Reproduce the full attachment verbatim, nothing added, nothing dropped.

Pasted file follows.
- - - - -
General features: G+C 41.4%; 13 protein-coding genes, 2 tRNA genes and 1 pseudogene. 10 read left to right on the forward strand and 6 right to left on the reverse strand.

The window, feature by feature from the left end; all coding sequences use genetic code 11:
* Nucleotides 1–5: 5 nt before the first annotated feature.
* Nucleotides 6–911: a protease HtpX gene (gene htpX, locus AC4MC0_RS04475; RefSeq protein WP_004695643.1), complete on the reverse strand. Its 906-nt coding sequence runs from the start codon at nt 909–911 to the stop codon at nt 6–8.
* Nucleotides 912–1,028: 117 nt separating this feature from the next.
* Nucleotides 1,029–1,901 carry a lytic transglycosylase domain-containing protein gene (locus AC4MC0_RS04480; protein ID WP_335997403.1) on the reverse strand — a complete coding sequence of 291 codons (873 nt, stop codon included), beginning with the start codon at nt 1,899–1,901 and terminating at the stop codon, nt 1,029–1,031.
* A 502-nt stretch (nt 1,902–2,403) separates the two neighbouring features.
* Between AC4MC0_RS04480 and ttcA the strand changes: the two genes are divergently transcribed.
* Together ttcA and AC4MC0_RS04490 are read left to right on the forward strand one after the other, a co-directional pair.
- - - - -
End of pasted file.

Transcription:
General features: G+C 41.4%; 13 protein-coding genes, 2 tRNA genes and 1 pseudogene. 10 read left to right on the forward strand and 6 right to left on the reverse strand.

The window, feature by feature from the left end; all coding sequences use genetic code 11:
* Nucleotides 1–5: 5 nt before the first annotated feature.
* Nucleotides 6–911: a protease HtpX gene (gene htpX, locus AC4MC0_RS04475; RefSeq protein WP_004695643.1), complete on the reverse strand. Its 906-nt coding sequence runs from the start codon at nt 909–911 to the stop codon at nt 6–8.
* Nucleotides 912–1,028: 117 nt separating this feature from the next.
* Nucleotides 1,029–1,901 carry a lytic transglycosylase domain-containing protein gene (locus AC4MC0_RS04480; protein ID WP_335997403.1) on the reverse strand — a complete coding sequence of 291 codons (873 nt, stop codon included), beginning with the start codon at nt 1,899–1,901 and terminating at the stop codon, nt 1,029–1,031.
* A 502-nt stretch (nt 1,902–2,403) separates the two neighbouring features.
* Between AC4MC0_RS04480 and ttcA the strand changes: the two genes are divergently transcribed.
* Together ttcA and AC4MC0_RS04490 are read left to right on the forward strand one after the other, a co-directional pair.